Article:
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post #1 of 52 (permalink) Old 02-12-2013, 11:34 AM Thread Starter
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Default Sharpening on the cheap

there are lots of ways to get good results sharpening. i'm a cheap *******, so here is my method ...

i was originally doing it free hand with chisels and an oil stone i got from home depot, but my results were not nearly as sharp as the blade on the plane dave sent me, so i decided to try the inexpensive robert larson honing jig.

i also picked up a bunch of different grits of dry sandpaper cheap (i work for 3M) and a buffing wheel and polishing compound from a clearance table at sears.

my sharpening station is simply a piece of melamine-covered piece 1 1/4" thick particle board, like what they use for desks. it is flat enough for me. if i really wanted to be anal about a flat surface, i guess i could get a few of the tiles marble tiles at home depot, or go to a kitchen place for a piece of granite countertop, but this thing is definately flat enough for my purposes.

i set mine to give me a 28 degree bevel, what i consider a good compromise between the 25 and 30 bevels that are so common for chisels and plane irons. i simply glued a piece of a free paint stirrer to a scrap 1x4 to make it easy to insert the blade.

i hold the sandpaper down with a weight or my left hand and run the blade one direction only (away from the sharp edge) to help keep it from wearing down the sandpaper as fast.

i also put a magnet on the blade to catch the metal shavings/dust which helps keep the sandpaper clean. every so often, i wipe the grey dust off the blade onto a paper towel, which i throw away when it gets nasty. that is also when i check my progress.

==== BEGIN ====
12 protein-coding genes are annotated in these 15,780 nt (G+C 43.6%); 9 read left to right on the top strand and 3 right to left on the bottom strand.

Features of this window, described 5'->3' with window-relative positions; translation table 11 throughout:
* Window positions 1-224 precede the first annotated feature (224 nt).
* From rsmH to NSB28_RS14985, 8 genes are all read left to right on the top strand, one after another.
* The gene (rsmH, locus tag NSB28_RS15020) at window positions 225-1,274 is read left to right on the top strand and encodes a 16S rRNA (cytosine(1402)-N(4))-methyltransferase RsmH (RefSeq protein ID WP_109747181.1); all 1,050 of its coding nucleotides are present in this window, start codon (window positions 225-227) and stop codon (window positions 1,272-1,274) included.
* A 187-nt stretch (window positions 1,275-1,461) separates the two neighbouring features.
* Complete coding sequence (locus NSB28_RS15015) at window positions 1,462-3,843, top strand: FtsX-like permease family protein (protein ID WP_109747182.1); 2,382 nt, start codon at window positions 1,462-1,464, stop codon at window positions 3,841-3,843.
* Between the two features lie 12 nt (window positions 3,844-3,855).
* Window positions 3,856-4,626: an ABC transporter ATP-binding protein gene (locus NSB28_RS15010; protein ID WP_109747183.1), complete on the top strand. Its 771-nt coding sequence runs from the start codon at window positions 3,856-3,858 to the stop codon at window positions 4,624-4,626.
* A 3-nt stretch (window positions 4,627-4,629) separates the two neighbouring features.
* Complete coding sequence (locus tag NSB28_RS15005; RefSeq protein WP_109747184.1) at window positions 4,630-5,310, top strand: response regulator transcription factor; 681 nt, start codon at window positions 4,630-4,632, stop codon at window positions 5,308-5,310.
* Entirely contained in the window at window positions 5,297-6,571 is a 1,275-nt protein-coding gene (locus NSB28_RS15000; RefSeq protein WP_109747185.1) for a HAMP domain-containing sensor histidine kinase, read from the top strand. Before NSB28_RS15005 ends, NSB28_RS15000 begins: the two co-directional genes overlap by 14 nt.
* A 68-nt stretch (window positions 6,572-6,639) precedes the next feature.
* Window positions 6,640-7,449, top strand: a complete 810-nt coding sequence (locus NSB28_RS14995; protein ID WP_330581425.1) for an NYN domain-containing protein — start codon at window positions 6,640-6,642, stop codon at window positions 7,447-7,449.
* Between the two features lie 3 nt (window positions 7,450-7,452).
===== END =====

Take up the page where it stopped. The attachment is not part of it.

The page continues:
on a new blade, i start with 100 grit paper to make sure blade is square. when it is square, the sandpaper will touch the whole bevel every stroke. you can put marker on the bevel and run it a few times to see that, but after you have done it a while, you will be able to tell without having to use a marker. depending on how out of square the blade is, this part can take a while, but at least you can see progress as you go, and eventually it's square.

also on a new blade, i make sure the back is flat.

then it only takes about 10-15 passes each on the 220, 500, 800 and 1500 grit papers to get it ready for the buffing wheel. i have 400, 600, and 1000 grit too, but they don't really add anything, so i skip them. plus, i have 50-100 packs of the ones i use, so they are what i use most.

between each grit, i run it on the back/flat side a few times to get rid of the burr. on the 800 and 1500, i alternate between the bevel and back sides a few times with only a few passes per side to make sure the burr is as small as possible.

then i use the buffing wheel with my drill. the sears didn't have the green buffing compound, only the red stuff, so that is what i use. but it still puts a great mirror polish on it.

for a strop, the cardboard from cereal boxes and the like is a good option. again, i'm a cheap *******, and we have an endless supply of cardboard.

now my blades are so sharp that i can shave the hair off my arm with them. even the home depot chisels and the buck brothers plane iron.
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post #2 of 52 (permalink) Old 02-12-2013, 12:04 PM
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Chris; plane blades should have a very slight convex curvature, side to side. The reasoning is that it prevents the corners from digging in, ie the ctr. of the blade digs a wee bit deeper. I'm guessing that this'll get some replies to the contrary...

Interesting comparisons here:
Plane Iron Tests
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post #3 of 52 (permalink) Old 02-12-2013, 12:29 PM
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Heh...I guess I'll argue with myself!
Ron Hock disagrees with me...
"Check the blade to be sure that it is staying square. If it’s not, push a little harder on the high corner while honing the bevel to bring it back square."
HOCK TOOLS -- Sharpening Notes
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post #4 of 52 (permalink) Old 02-12-2013, 01:10 PM
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Man, I thought I was cheap. I'm so cheap, they have my picture next to the word in the dictionary!